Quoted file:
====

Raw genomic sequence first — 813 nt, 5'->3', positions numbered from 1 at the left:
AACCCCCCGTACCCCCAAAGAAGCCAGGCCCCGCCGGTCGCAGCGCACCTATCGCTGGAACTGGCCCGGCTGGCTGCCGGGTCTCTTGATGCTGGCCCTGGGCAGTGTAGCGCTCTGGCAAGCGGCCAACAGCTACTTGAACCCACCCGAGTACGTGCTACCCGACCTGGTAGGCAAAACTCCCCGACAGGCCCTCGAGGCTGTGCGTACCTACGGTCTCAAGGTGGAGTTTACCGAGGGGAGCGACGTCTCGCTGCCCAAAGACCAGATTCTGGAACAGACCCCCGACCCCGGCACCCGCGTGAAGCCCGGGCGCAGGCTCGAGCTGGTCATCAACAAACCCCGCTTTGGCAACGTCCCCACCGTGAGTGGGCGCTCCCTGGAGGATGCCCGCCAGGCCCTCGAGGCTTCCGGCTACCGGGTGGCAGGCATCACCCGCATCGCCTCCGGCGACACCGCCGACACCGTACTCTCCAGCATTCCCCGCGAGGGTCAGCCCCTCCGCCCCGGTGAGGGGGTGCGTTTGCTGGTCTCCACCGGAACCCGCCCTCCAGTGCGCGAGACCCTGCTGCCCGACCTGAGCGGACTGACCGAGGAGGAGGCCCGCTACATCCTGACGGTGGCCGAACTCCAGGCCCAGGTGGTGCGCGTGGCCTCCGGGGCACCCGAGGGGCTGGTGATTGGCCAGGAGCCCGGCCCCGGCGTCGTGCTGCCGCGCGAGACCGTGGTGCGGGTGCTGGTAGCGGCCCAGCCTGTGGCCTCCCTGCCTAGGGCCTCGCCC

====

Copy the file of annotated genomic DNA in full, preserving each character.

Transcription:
Raw genomic sequence first — 813 nt, 5'->3', positions numbered from 1 at the left:
AACCCCCCGTACCCCCAAAGAAGCCAGGCCCCGCCGGTCGCAGCGCACCTATCGCTGGAACTGGCCCGGCTGGCTGCCGGGTCTCTTGATGCTGGCCCTGGGCAGTGTAGCGCTCTGGCAAGCGGCCAACAGCTACTTGAACCCACCCGAGTACGTGCTACCCGACCTGGTAGGCAAAACTCCCCGACAGGCCCTCGAGGCTGTGCGTACCTACGGTCTCAAGGTGGAGTTTACCGAGGGGAGCGACGTCTCGCTGCCCAAAGACCAGATTCTGGAACAGACCCCCGACCCCGGCACCCGCGTGAAGCCCGGGCGCAGGCTCGAGCTGGTCATCAACAAACCCCGCTTTGGCAACGTCCCCACCGTGAGTGGGCGCTCCCTGGAGGATGCCCGCCAGGCCCTCGAGGCTTCCGGCTACCGGGTGGCAGGCATCACCCGCATCGCCTCCGGCGACACCGCCGACACCGTACTCTCCAGCATTCCCCGCGAGGGTCAGCCCCTCCGCCCCGGTGAGGGGGTGCGTTTGCTGGTCTCCACCGGAACCCGCCCTCCAGTGCGCGAGACCCTGCTGCCCGACCTGAGCGGACTGACCGAGGAGGAGGCCCGCTACATCCTGACGGTGGCCGAACTCCAGGCCCAGGTGGTGCGCGTGGCCTCCGGGGCACCCGAGGGGCTGGTGATTGGCCAGGAGCCCGGCCCCGGCGTCGTGCTGCCGCGCGAGACCGTGGTGCGGGTGCTGGTAGCGGCCCAGCCTGTGGCCTCCCTGCCTAGGGCCTCGCCC